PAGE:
23 March 1940: Manto Park Lahore is overflowing with people. Anticipation and exhilaration are in the air. The whole might of the Muslim political leadership of India under the flag of ‘All India Muslim League’ is assembled at the stage. There is the undisputed national leader, Mr. Mohammad Ali Jinnah, the Quaid-e-Azam. Then, there are the provincial chiefs: the fiery Sher-e-Bengal – Fazl-ul-Huq, the sedate Premier of Punjab – Sir Sikander Hayat, and the wily leader from the United Provinces – Chaudhry Khaliq-uz-Zaman. Looming larger than life in the background is the ghost of the poet-philosopher, Dr. Mohammad Iqbal, who had campaigned ceaselessly to bring about this assembly at Lahore but didn’t live to attend it in person. The atmosphere is electric. Fazl-ul-Huq of Bengal presents the “Pakistan” Resolution (actually the Lahore Resolution) which unequivocally demands the establishment of sovereign Muslim states in the Indian subcontinent.
The crowd becomes wild with jubilation and lauds the resolution with full-throated cheers. The resolution is unanimously approved by the All India Muslim League. The course is now set, the path has been laid down, and the final destination has been marked. Fast forward to seven years later, and Pakistan has transformed from a demand into a reality. The crescent and the star fly over Lahore, Karachi, and Peshawar (and Dhaka). So, the resolution turned out to be the harbinger of an unreserved triumph, didn’t it? But first let us ask ourselves: How do we decide that an endeavor has ended in triumph? Well, if the aims of the endeavor are achieved then it can be rightfully declared to have ended in triumph. What was the aim of the “Pakistan Resolution”? It was the establishment of Pakistan.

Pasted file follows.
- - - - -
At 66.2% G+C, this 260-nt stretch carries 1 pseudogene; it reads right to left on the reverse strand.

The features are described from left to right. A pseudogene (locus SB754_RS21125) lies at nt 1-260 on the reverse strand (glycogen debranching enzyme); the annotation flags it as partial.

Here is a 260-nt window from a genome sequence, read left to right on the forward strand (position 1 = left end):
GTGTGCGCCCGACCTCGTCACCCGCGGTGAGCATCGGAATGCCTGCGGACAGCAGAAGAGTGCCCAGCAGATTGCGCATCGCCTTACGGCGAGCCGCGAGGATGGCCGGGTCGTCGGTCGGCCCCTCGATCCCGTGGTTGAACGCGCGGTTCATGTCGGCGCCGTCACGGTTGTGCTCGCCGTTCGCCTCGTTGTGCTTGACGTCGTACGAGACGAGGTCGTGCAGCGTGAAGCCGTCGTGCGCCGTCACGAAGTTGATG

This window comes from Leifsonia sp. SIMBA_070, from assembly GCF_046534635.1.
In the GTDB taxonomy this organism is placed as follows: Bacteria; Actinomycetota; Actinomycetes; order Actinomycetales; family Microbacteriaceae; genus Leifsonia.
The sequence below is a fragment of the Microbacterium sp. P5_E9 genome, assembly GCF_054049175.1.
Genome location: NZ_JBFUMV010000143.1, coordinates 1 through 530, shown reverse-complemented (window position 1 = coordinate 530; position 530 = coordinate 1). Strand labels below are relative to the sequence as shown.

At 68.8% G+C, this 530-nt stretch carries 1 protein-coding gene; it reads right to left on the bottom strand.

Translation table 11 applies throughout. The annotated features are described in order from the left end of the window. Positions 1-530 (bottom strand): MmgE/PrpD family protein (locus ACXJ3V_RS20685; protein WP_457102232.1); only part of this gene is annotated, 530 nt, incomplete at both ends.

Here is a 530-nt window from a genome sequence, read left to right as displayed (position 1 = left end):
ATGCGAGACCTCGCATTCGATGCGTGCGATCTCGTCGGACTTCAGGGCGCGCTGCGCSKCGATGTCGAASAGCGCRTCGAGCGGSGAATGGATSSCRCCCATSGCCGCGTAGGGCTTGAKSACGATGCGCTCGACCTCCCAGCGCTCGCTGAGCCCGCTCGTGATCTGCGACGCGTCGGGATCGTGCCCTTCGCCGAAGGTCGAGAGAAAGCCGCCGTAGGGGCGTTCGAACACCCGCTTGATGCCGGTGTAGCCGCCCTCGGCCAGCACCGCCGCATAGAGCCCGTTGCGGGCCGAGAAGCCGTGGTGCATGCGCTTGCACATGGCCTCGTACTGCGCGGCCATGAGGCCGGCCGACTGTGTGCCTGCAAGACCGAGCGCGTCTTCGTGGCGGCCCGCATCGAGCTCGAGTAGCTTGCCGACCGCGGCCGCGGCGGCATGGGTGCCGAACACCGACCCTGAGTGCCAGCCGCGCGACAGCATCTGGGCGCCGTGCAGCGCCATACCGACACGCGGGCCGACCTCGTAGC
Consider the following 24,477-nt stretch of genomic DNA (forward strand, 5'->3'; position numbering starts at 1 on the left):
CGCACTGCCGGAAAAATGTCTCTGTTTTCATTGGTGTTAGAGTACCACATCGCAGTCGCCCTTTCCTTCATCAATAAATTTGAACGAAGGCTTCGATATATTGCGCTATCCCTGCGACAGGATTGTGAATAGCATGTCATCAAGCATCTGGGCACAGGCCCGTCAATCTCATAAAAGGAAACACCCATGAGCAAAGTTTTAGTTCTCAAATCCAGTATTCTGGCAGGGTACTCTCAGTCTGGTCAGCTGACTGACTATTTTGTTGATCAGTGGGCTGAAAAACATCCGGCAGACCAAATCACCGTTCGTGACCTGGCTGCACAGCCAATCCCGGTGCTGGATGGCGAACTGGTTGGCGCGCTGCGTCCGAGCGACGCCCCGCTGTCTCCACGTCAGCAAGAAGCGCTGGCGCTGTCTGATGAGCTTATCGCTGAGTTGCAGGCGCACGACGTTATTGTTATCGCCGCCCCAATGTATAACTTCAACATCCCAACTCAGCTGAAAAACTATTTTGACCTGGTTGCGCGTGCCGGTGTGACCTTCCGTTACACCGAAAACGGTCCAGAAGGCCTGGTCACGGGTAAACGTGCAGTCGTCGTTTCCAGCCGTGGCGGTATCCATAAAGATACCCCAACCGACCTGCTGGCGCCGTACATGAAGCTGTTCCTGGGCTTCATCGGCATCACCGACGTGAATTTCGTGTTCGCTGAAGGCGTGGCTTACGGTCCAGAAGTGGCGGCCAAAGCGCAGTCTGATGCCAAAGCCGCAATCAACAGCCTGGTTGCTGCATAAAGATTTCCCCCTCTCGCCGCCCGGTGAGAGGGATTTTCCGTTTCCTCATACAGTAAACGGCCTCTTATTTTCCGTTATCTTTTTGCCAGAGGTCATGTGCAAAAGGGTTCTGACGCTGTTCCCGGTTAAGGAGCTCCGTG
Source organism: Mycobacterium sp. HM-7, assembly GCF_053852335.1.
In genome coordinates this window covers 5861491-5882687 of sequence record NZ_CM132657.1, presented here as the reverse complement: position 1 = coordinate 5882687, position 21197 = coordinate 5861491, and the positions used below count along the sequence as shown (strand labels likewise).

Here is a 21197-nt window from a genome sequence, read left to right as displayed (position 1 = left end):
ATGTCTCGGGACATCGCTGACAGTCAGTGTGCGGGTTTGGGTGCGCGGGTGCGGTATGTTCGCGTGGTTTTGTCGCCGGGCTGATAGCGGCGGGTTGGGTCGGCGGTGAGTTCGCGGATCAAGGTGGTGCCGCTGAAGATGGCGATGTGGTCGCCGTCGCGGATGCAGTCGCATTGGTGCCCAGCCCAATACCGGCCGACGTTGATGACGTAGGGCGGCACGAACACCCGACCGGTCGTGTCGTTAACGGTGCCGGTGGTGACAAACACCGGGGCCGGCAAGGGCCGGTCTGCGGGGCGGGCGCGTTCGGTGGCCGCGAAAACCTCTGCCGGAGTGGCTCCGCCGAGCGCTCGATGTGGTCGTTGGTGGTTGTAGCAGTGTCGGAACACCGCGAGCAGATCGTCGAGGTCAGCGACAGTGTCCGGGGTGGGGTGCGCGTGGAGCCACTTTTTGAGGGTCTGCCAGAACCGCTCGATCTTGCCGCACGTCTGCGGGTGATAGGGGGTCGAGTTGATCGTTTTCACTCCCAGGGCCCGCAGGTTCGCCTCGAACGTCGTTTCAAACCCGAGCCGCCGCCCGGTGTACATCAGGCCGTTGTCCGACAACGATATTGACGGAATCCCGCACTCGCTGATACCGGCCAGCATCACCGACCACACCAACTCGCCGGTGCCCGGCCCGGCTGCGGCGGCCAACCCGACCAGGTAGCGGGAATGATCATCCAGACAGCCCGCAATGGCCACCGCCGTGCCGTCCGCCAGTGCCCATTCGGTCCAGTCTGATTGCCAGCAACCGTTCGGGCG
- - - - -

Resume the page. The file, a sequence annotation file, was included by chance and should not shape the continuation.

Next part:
What was the aim of Pakistan? It is this question that will lead us to determine whether 23rd March 1940 was an unreserved triumph or something else.
The Vision of the Founding Fathers
In order to trace the aim of Pakistan, help will be sought from the theoretical and practical founders of Pakistan. It can be said without inviting any controversy or serious disagreement that the former was Dr. Mohammad Iqbal while the latter was Mr. M. A. Jinnah. So, how did these two define the aim of Pakistan? There are numerous statements, here only one by each is being quoted.
In his well-known Presidential address, at the Muslim League session held at Allahabad in 1930, Iqbal said,
“I would never advise the Muslims of India to agree to a system, whether of British or of Indian origin, which virtually negatives the principle of true federation, or fails to recognize them as a distinct political entity.”
Ten years later, in his presidential address at the Muslim League session in Lahore, Jinnah said,
“Hindus and Muslims brought together under a democratic system forced upon the minorities can only mean Hindu Raj. Democracy of the kind with which the Congress High Command is enamored would mean the complete destruction of what is most precious in Islam.”
Both of these statements reveal an aim behind the demand for Pakistan. The aim being a “preventive aim”, that is, Pakistan was necessary in order to prevent Hindu domination over the Muslims of India.